28 February 2006
A leading specialist on ethnic minorities in the Russian Federation says within the next several decades Russia will become a country with a Muslim majority. Paul Goble, a university professor and senior research associate currently based in Estonia, spoke Tuesday at the Washington headquarters of Radio Free Europe-Radio Liberty.
For 25 years Paul Goble worked for the U.S. government as an expert on minorities in the former Soviet Union.
He has been closely tracking what he describes as a huge demographic shift in Russia, a shift he says will have a major impact on the nation’s relations with western countries.
“Within most of our lifetimes the Russian Federation, assuming it stays within current borders, will be a Muslim country,” he said. “That is it will have a Muslim majority and even before that the growing number of people of Muslim background in Russia will have a profound impact on Russian foreign policy. The assumption in Western Europe or the United States that Moscow is part of the European concert of powers is no longer valid.”
Goble, currently the Vice Dean of Social Sciences and Humanities at Concordia-Audentes University in Tallinn, Estonia, says when the Soviet Union collapsed, most western countries looked at influencing Russia from a European perspective.
He says, however, Muslim countries viewed the opportunity for migration and the spread of Islam from the Caucuses or the newly created states in Central Asia.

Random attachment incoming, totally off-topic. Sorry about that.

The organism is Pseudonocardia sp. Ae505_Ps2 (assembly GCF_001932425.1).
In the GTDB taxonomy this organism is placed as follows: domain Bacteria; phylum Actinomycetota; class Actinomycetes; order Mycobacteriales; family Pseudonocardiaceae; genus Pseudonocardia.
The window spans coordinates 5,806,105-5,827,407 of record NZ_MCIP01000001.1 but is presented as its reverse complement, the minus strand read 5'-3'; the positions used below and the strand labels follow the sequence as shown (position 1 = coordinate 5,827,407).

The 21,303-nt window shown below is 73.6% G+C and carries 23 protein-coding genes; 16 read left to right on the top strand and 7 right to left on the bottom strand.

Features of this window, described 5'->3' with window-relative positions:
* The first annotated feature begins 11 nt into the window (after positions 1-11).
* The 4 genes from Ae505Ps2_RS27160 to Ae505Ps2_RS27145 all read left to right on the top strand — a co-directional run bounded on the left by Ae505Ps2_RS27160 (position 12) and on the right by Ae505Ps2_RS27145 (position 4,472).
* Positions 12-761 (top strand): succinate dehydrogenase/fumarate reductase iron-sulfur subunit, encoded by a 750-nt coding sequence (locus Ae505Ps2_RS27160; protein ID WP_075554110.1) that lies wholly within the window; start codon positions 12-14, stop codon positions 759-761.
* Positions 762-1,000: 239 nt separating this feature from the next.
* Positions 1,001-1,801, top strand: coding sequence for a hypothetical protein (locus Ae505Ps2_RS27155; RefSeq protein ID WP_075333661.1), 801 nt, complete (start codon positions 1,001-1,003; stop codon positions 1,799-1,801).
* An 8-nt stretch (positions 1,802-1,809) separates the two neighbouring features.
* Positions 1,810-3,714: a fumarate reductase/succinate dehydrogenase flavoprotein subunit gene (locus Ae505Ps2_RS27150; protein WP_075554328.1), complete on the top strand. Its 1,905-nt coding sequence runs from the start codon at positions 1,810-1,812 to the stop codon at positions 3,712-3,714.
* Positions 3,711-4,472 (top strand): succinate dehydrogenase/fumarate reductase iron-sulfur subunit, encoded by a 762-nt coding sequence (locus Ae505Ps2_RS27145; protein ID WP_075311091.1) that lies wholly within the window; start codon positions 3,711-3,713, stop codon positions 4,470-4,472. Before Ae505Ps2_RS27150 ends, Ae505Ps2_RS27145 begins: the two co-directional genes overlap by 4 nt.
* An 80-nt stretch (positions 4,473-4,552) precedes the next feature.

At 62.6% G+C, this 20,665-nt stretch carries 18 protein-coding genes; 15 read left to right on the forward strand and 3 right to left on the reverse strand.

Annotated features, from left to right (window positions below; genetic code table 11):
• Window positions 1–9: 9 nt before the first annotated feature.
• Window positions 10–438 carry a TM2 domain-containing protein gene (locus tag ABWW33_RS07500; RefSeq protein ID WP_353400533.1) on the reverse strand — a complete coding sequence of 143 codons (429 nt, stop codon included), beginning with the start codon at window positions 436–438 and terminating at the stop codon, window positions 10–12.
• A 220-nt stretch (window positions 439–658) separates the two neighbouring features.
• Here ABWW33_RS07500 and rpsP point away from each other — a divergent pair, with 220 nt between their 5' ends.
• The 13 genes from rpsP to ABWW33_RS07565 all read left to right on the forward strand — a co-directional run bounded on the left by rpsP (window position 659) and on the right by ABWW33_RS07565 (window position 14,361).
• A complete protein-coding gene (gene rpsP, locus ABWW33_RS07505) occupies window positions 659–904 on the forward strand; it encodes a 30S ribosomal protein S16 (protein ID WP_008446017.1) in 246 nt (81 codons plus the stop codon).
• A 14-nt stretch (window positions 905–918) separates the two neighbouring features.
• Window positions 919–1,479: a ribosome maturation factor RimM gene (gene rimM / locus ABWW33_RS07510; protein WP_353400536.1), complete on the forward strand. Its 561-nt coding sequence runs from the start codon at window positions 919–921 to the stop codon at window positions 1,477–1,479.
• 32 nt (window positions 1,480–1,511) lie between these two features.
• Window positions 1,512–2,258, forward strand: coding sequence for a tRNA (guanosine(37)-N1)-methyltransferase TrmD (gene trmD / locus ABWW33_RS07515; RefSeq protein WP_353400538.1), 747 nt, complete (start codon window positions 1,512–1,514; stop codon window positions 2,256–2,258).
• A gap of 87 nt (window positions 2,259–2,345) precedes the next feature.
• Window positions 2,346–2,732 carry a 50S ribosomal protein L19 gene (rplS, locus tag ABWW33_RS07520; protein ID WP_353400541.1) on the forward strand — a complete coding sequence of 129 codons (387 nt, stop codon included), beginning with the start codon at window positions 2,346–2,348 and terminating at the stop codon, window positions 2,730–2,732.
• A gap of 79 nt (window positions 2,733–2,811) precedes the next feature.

“The Muslim growth rate, since 1989, is between 40 and 50 percent, depending on ethnic groups,” he said. “Most of that is in the Caucuses or from immigration from Central Asia or Azerbaijan.”
Man prays in a Moscow mosque
(2005 file photo)
Goble says in 1991 there were about 300 mosques in Russia. Today there are at least 8,000. He says about half of those were built with money donated from abroad, much of it from Turkey, Iran and Saudi Arabia.
Goble says the number of Russians going on the Hajj, or pilgrimage to Mecca each year, has jumped from 40 in 1991 to 13,500 last year.
He says there were no Islamic religious schools in Russia 15 years ago. Today, Goble says, there are between 50 and 60 teaching as many as 50,000 students.
He says the growing influence of Islam in Russia has led to mounting discrimination.
“At the popular level, prejudice against Muslims is way up,” he said. “It is perceived that prejudice against Muslims is acceptable, it is something you won’t get in big trouble for.”
Goble says if the Russian government supports a hostile policy toward Islam and the continued suppression of Islamic militants in the troubled republic of Chechnya, the Muslims he predicts could come to power in Moscow will be, as he puts it, “anti-western, radical and dangerous.”
Goble says, however, if there is an open dialog with moderate Muslims and an isolation of the small percentage of Islamic radicals, a non-threatening government could emerge.
In any case, Goble quotes one Russian commentator in Moscow as predicting that within the next several decades there will be a mosque on Red Square.